Exotic animals sold illegally as pets

Acres and AVA held joint sting operations this month and last month and seized animals such as this Asian leopard cat cub.
Acres and AVA held joint sting operations this month and last month and seized animals such as this Asian leopard cat cub.PHOTO: ACRES
Listings found online included ads for (from left) marmoset monkeys, a sugar glider, a ball python and a tiger cub. Out of 17 sellers Acres contacted at random, 14 confirmed that they were selling such animals.
Listings found online included ads for (above) marmoset monkeys, a sugar glider, a ball python and a tiger cub. Out of 17 sellers Acres contacted at random, 14 confirmed that they were selling such animals.PHOTO: ACRES
Acres and AVA held joint sting operations this month and last month and seized animals such as this Asian leopard cat cub.
Listings found online included ads for marmoset monkeys, (above) a sugar glider, a ball python and a tiger cub. Out of 17 sellers Acres contacted at random, 14 confirmed that they were selling such animals. PHOTO: ACRES
Acres and AVA held joint sting operations this month and last month and seized animals such as this Asian leopard cat cub.
Listings found online included ads for marmoset monkeys, a sugar glider, (above) a ball python and a tiger cub. Out of 17 sellers Acres contacted at random, 14 confirmed that they were selling such animals. PHOTO: ACRES
Acres and AVA held joint sting operations this month and last month and seized animals such as this Asian leopard cat cub.
Listings found online included ads for marmoset monkeys, a sugar glider, a ball python and (above) a tiger cub. Out of 17 sellers Acres contacted at random, 14 confirmed that they were selling such animals. PHOTO: ACRES

Acres finds a thriving market here, with over 150 ads for these animals placed on online platforms in six months

Exotic animals like tiger cubs and monkeys are being sold online as pets, an undercover investigation has found.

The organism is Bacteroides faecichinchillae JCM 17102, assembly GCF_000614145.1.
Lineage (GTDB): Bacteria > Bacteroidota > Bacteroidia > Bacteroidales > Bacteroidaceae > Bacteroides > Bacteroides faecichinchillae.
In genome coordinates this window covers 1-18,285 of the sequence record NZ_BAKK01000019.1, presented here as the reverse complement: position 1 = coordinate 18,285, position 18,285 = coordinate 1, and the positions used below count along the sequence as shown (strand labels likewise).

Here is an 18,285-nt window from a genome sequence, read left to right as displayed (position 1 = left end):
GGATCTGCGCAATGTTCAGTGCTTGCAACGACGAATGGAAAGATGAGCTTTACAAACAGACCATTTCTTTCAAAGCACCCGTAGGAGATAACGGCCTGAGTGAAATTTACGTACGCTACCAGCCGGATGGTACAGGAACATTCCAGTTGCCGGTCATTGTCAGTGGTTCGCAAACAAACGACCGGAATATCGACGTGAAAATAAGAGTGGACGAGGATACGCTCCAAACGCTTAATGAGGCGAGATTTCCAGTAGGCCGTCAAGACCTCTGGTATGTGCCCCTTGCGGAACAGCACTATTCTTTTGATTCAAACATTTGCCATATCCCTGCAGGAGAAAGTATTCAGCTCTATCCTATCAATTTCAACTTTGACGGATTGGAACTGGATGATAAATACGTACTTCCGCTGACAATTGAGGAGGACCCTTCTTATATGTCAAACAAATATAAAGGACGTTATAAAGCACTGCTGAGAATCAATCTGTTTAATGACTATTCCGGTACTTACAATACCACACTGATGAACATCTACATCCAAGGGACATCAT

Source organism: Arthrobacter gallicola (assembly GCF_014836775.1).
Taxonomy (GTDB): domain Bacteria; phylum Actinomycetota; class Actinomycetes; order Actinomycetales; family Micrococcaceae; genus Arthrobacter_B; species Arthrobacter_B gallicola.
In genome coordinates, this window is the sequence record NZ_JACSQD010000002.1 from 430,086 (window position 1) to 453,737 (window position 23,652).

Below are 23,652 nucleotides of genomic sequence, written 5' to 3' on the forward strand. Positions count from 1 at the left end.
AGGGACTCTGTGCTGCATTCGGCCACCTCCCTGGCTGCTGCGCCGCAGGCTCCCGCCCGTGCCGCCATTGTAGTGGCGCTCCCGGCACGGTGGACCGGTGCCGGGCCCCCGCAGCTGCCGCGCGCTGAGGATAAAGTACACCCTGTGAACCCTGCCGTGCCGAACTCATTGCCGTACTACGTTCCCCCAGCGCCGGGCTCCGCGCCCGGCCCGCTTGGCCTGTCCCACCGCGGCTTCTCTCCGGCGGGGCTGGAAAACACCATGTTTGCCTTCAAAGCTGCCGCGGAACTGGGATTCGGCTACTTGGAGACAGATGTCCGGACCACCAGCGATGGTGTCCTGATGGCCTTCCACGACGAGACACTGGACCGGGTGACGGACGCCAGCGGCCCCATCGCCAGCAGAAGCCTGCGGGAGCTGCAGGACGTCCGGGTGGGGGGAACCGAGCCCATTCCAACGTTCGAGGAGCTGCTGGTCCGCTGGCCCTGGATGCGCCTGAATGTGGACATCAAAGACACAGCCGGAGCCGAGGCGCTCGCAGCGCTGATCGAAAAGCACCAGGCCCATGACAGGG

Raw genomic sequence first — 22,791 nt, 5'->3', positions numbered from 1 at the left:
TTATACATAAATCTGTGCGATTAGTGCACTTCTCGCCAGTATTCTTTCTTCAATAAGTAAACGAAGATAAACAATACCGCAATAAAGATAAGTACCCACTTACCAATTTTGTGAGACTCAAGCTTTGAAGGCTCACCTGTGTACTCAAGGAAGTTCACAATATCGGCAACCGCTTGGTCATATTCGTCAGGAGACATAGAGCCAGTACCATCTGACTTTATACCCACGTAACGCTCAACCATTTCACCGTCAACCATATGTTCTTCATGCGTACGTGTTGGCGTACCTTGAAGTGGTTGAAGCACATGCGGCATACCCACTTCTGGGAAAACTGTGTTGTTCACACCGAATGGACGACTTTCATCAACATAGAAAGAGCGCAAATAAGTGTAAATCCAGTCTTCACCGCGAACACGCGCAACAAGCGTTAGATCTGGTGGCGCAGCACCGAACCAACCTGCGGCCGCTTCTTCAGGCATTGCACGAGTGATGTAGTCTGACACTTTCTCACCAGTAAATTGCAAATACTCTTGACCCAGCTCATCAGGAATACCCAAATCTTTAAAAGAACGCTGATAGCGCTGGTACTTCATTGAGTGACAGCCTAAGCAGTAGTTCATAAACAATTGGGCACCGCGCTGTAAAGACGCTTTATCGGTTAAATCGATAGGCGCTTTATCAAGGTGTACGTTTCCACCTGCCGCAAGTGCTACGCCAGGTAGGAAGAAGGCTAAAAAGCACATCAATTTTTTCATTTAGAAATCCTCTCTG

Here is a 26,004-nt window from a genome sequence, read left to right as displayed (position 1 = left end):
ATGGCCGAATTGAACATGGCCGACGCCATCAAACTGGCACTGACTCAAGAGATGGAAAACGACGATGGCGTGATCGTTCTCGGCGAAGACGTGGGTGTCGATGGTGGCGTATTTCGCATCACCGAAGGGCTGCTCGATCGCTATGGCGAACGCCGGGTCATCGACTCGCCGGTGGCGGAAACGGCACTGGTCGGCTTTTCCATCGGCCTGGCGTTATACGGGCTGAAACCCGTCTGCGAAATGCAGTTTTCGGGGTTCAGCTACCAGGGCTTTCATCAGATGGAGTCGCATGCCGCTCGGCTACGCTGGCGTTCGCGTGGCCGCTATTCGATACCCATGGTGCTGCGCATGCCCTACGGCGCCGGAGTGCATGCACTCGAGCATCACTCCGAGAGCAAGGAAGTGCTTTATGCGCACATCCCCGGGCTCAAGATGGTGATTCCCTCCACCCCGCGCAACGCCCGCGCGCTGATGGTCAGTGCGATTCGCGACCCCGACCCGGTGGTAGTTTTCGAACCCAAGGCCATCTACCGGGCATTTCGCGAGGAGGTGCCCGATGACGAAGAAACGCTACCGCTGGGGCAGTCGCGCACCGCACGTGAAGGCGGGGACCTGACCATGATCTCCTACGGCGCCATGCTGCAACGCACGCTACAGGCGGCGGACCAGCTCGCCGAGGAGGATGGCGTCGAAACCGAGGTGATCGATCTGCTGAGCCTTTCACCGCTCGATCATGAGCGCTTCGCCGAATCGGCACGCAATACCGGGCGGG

A six-month probe into the online illegal pet trade here by wildlife rescue group Acres (Animal Concerns Research and Education Society) found 156 listings for the sale of exotic animals as pets.

"You may think it may not be happening in Singapore. But our investigations show... there is a thriving market in Singapore," said Ms Noelle Seet, head of Acres' Animal Crime Investigation Unit, yesterday.

Acres monitored six online platforms between June and Dec 15. The platforms are Gumtree Singapore, Locanto Classifieds Singapore, ST701, Carousell, Adpost.com Classifieds (Singapore) and ChaosAds (Singapore).

A total of 100 ads were found on Gumtree, 33 on Locanto Classifieds Singapore, and 14 on ST701. Carousell had six such ads, Adpost.com had two and ChaosAds had one.

One post listed the sale of pygmy marmoset monkeys, touting them to be tamed and "well socialised with kids and other pets".

Out of 17 sellers contacted by Acres randomly, 14 confirmed that they were selling such animals. The other three did not respond.

In addition, following tip-offs, Acres also held joint sting operations this month and last month with the Agri-Food and Veterinary Authority of Singapore (AVA), where animals such as sugar gliders - small squirrel-like mammals - and an Asian leopard cat were seized.

Investigations found that the animals were often smuggled into Singapore by air or via the Johor-Singapore causeways.

Acres has thus proposed to the AVA to have wildlife sniffer dogs at causeway checkpoints and Changi Airport terminals to curtail the smuggling of live animals. It made a similar proposition in 2011.

Acres is also working with SPH Online Classifieds, which runs ST701, and Carousell to tighten their controls on illegal pet ads. Both ST701 and Carousell have said they will step up vigilance to stop wildlife trading via online platforms.The other four online platforms have yet to comment, said Acres.

Its investigation unit has received 27 reports about online sale listings of exotic animals since it was started in March this year.

It is illegal to keep, trap or kill wild animals here without a licence. Those found guilty under the Wild Animals and Birds Act face a maximum fine of $1,000 per animal.

Those found guilty of smuggling endangered species and their parts and products can be fined up to $50,000 per specimen - up to a total of $500,000 - and/or jailed up to two years under the Endangered Species (Import and Export) Act.

In October, two Russians were given 15 months' jail for smuggling 206 turtles estimated to be worth $90,000 through Singapore.

Anyone with information on the sale of illegal wildlife as pets can contact Acres on 9783-7782 or acrescrime@gmail.com

A version of this article appeared in the print edition of The Straits Times on December 22, 2015, with the headline 'Exotic animals sold illegally as pets'. Print Edition | Subscribe